Despite all this hardship and stress on the workforce, Gov. McCrory felt it was necessary to release a memo to DHHS employees in March 2013 telling them they would all have to sacrifice, find more efficiencies, and expect no pay raises in the foreseeable future. Yet Gov. McCrory and DHHS Secretary Aldona Wos somehow found at least $1.7 million to hand out in raises to under-qualified political appointees within the department.
The recipients of the governor’s generosity include Ricky Diaz and Matthew McKillip, two 24-year-old McCrory campaign staffers who were awarded $85,000 and $87,500 gigs, both with significant pay increases over what their predecessors were paid. Also Joe Hauck, vice president of a company headed by the husband of Sec. Wos, was given a contract capped at $310,000, to “reorganize, redirect and restructure the Department”, according to Diaz.
Mental Health Workers Bill of Rights and the Hauck Plan
Sec. Wos now claims that Hauck created a plan that will save the state $5 million by hiring more permanent nurses in the state facilities. Bringing in more permanent nurses, providing a more stable workforce, will definitely assist in improving patient care and reduce stress among workers. However, in the current climate of low morale and high turnover, this plan will be unlikely to save any money. Turnover of staff costs the state tens of millions of dollars each year. Since January 2012, turnover at Cherry Hospital in Goldsboro is 40 percen, and among registered nurses turnover is 46 percent. Similar turnover rates apply to all the state-operated facilities. According to Beverly Moriarty, a registered nurse, workers can’t wait to quit.
These turnover rates are due to cuts in staff levels, low wages, and dangerous work environments. Also driving down morale and driving up turnover are policies in which staff have no input, and whose contradictions often put employees in “damned if you do, damned if you don’t, “ situations, in the words of former Licensed Practical Nurse Bernice Lunsford. The best way to provide quality care to clients is to create stable jobs and respect workers’ basic rights.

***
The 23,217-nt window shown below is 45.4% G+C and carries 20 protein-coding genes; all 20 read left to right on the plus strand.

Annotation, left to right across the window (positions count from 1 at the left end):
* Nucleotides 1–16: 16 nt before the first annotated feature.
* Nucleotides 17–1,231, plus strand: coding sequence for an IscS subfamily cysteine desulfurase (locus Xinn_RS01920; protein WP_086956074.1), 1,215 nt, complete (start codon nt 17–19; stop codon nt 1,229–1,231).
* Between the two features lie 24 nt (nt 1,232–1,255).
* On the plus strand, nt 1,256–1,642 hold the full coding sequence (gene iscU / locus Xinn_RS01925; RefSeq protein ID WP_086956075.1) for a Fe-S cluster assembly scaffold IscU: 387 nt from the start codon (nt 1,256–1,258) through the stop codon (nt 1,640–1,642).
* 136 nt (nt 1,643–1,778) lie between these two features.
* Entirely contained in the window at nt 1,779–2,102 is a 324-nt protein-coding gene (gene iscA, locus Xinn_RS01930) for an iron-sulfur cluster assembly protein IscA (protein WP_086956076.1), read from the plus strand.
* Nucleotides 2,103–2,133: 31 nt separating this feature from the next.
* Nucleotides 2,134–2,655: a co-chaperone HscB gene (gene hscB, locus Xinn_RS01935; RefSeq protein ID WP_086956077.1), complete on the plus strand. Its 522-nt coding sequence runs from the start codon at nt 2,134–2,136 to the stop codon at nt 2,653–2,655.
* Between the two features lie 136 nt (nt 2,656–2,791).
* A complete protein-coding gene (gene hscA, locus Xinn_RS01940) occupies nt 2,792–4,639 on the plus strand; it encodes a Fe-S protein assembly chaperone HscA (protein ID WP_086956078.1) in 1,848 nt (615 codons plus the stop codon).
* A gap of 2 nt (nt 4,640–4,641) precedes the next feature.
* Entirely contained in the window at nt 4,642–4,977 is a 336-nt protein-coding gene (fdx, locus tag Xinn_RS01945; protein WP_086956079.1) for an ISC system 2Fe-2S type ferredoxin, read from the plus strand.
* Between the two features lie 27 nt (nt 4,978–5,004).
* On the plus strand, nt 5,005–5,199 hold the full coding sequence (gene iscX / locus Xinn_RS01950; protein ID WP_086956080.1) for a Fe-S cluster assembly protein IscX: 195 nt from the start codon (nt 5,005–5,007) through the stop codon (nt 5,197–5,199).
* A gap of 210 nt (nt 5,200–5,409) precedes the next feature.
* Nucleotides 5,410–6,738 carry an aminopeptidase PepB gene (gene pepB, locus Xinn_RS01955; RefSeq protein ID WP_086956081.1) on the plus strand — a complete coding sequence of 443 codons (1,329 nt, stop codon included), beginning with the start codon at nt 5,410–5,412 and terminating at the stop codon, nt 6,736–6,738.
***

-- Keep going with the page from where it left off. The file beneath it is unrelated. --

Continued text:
According to information from DHHS Human Resources, there are 15 percent fewer filled positions since the so-called Mental Health Reform Plan was adopted in 2001, a reduction of 1,500 jobs. In the last three years alone, 619 positions have been cut (over 7 percent) at the states institutions. These bare-bones units require employees to cover more clients and work more mandatory overtime. Workers are heavily pressured not to take any vacation or comp time, and placed under increasing stress.
State mental health workers who are members of UE local 150, North Carolina Public Service Workers Union, have been campaigning since 2008 for a Mental Health Workers Bill of Rights. In February 2013, State Rep. Larry Bell (D-Clinton) introduced House Bill 130 that would grant these rights – the right to adequate staffing, the right to input on decisions, the right to a safe workplace, the right to refuse excessive overtime, the right to a family-supporting wage and more.
“They are on the outside looking in,” said Kevin Yancey, UE 150 statewide chief shop steward and youth program assistant II. He continued, “That’s why they cannot find a realistic solution to problems inside DHHS. Workers need a seat at the table so that we can help the administration navigate through a situation that they cannot see.”
Strobino, Brandon, Johnson, Moriarty, Yancey and Lunsford are all active members of the UE local 150.